Internal Structures of a Plant Leaf - All Global Updates

Internal Structures of a Plant Leaf


·         The leaf is made up of three tissue systems (Dermal, Ground and Vascular)

·         The dermal tissue system consists of lower and upper epidermis

·         The ground tissue system is found between the epidermal layers of leaf


·         Epidermis

§  In dicot leaves, the epidermis is dorsiventral

§  Generally, the epidermis is made up of a single layer of cells that are closely packed and covered with a cuticle

§  The epidermal tissue is made up of;

§  Epidermal cells

§  Guard cells

§  Subsidiary cells

§  Epidermal trichomes

§  Epidermal cells

§  Epidermal cells are the most numerous, largest, and least specialized

§  Epidermal cells are more elongated in the leaves of monocots than in dicots

§  Guard cells

§  Consist of a pair of bean- shaped cells surrounding the stoma

§  They contain chloroplasts

§  Other epidermal cells do not contain chloroplasts 

§  Subsidiary cells

§  They are 2 to 4 cells that surround the stoma

§  They do not contain chloroplasts

§  The epidermal layer consists of stomata

§  The stomata are part of a stoma complex which consists of a pore surrounded on each side by guard cells and subsidiary cells

§  The stoma complex regulates the exchange of gases and water vapour between the outside air and the interior of the leaf

§  There are more stomata over the abaxial that the adaxial epidermis t

§  Main function of the epidermis is to protect inner tissues


·         Mesophyll

§  Mesophyll is the entire tissue between the upper and lower epidermis is Mesophyll is differentiated in two regions;

§  Palisade parenchyma and

§  Spongy parenchyma

§  This differentiation gives two anatomical designations of the leaf

·         Dorsiventral leaf

Mesophyll is differentiated into palisade parenchyma (or palisade mesophyll) on the adaxial (upper) side   and spongy parenchyma (or spongy mesophyll) on the abaxial (lower) side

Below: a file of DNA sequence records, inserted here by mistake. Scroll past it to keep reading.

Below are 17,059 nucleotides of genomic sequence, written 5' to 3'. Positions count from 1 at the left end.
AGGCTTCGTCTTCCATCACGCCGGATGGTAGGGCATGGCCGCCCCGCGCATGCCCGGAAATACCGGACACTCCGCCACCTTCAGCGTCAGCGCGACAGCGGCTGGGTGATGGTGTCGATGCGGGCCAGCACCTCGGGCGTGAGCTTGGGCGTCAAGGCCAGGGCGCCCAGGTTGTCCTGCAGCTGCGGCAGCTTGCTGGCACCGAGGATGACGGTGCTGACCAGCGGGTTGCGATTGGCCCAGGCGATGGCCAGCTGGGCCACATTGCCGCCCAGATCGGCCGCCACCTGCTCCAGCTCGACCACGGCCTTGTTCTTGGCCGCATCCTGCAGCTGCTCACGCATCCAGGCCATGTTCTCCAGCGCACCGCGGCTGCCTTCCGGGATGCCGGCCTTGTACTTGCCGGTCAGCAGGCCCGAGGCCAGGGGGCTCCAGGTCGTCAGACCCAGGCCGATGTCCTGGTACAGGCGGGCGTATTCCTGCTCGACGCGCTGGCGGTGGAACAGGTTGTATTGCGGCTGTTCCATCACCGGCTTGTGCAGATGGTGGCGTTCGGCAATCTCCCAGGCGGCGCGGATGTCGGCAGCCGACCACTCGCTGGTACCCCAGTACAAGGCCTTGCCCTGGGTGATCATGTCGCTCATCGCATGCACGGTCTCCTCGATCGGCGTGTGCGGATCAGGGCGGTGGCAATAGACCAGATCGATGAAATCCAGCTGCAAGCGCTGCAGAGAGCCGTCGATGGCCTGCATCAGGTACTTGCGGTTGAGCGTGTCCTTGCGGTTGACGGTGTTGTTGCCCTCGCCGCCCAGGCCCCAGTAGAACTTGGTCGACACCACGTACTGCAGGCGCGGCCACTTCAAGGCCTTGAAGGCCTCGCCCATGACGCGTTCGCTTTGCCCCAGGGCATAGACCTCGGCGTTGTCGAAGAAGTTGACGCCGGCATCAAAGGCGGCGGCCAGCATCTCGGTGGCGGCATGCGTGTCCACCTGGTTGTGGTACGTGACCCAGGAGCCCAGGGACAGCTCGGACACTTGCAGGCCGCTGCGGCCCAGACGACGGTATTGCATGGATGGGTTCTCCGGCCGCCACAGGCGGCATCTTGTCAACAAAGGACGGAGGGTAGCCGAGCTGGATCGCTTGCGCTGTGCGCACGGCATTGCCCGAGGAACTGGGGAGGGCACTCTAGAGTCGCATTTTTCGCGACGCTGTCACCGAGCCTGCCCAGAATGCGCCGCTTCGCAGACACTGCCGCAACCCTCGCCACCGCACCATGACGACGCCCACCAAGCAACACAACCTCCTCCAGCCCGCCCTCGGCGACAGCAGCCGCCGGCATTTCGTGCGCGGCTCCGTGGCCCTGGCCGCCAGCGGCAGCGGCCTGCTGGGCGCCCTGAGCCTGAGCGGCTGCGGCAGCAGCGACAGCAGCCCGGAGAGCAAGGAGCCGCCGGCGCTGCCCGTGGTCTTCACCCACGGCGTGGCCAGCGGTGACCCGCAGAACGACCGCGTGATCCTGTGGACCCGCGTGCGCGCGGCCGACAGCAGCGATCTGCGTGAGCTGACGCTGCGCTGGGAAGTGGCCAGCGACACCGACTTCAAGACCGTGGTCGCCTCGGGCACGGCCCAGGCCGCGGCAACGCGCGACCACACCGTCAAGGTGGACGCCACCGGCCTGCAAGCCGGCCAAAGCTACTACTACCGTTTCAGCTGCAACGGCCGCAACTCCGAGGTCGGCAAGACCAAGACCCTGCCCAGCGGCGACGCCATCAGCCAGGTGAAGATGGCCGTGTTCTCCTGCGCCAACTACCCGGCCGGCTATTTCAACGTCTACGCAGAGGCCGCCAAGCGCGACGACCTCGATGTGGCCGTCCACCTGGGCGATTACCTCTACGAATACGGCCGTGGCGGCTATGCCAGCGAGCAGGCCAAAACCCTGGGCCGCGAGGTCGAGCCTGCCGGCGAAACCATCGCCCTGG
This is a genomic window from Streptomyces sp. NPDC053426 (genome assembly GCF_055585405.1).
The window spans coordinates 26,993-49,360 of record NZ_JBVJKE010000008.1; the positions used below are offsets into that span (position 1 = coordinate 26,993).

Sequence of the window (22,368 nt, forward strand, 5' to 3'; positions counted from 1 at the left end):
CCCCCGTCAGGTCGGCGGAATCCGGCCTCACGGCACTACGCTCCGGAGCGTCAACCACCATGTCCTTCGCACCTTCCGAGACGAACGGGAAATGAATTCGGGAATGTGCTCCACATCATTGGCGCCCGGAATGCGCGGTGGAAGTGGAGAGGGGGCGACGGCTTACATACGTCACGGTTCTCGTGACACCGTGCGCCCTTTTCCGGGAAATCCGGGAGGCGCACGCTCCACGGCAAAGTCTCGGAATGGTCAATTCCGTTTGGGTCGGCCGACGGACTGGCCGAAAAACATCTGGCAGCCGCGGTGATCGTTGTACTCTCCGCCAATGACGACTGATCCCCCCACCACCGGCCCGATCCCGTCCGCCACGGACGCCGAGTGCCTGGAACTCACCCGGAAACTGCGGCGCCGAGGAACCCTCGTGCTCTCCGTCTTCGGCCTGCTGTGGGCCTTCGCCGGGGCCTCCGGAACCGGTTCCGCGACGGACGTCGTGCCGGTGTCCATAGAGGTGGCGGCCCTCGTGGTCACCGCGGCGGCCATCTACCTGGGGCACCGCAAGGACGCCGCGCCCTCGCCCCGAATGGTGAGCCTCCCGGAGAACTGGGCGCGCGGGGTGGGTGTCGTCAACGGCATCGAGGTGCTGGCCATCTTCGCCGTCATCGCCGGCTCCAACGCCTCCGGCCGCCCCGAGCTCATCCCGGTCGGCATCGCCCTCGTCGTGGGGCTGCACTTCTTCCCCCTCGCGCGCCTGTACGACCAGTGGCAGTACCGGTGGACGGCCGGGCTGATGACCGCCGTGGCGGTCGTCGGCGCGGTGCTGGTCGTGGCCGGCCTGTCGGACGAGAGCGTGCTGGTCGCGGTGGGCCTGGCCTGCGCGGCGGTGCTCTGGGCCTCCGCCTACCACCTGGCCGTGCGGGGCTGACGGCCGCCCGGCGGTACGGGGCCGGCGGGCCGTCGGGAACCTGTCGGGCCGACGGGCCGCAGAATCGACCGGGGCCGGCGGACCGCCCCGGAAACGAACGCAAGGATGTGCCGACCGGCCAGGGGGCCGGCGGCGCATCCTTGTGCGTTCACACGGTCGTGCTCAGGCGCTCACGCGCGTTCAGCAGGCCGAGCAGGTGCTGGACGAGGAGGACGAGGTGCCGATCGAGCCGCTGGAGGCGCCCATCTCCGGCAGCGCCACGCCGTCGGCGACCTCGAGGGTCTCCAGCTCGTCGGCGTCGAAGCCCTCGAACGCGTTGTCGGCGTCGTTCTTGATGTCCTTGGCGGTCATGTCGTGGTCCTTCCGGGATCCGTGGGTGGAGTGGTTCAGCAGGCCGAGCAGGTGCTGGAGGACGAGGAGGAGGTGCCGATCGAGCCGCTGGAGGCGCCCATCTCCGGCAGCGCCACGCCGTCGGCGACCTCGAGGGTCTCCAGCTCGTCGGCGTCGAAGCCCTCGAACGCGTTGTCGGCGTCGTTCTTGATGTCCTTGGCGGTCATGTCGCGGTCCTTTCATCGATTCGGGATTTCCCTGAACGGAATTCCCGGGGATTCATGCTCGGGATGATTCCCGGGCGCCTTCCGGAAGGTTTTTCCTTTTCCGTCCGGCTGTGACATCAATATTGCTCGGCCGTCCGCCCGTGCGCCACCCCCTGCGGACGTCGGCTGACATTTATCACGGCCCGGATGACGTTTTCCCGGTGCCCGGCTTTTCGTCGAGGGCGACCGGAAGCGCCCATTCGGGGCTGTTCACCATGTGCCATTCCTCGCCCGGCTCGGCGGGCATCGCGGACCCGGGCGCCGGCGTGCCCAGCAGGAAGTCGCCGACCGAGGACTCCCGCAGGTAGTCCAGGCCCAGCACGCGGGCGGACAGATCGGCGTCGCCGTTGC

o   Common in dicot leaves

·         Isobilateral leaf

o   Leaf mesophyll is not differentiated this way (i.e., made of only spongy or palisade parenchyma)

o   Common in monocots

§  Palisade Parenchyma (Palisade Mesophyll)

·         Palisade parenchyma lies beneath the adaxial epidermis

o   Palisade mesophyll may be present below both surfaces or occur only below the upper epidermis

·         Consists of vertically elongated cylindrical cells in one or more layers

·         Cells are compactly arranged with the chloroplasts close to the walls of the cell

·         Main function is photosynthesis

§  Spongy Mesophyll

·         Lies below the palisade mesophyll, with irregularly shaped, loosely arranged cells
·         Contain fewer chloroplasts than palisade mesophyll

·         Spongy cells facilitate exchange of gases with the help of air spaces

·         The pores or stomata of the epidermis open into sub stomatal chambers, connecting to air spaces between the spongy layer cells


§  Vascular Tissues

·         Veins are the vascular tissue of the leaf located in the spongy layer of the mesophyll

·         Based on pattern of venation, the vascular system of leaves falls into two main classes:

§  The reticulate (or net) venation typical of dicotyledons

§  The parallel venation of the monocotyledons

·         The veins are made up of xylem and phloem tissues

·         The xylem typically lies over the phloem

·         In dicotyledonous leaves the main veins are open and usually collateral (less commonly bicollateral), closed in monocot leaves



Green Leaves

References
 Evans, W. C. (2009). Trease and Evans Pharmacognosy. India: Reed Elsevier Limited.
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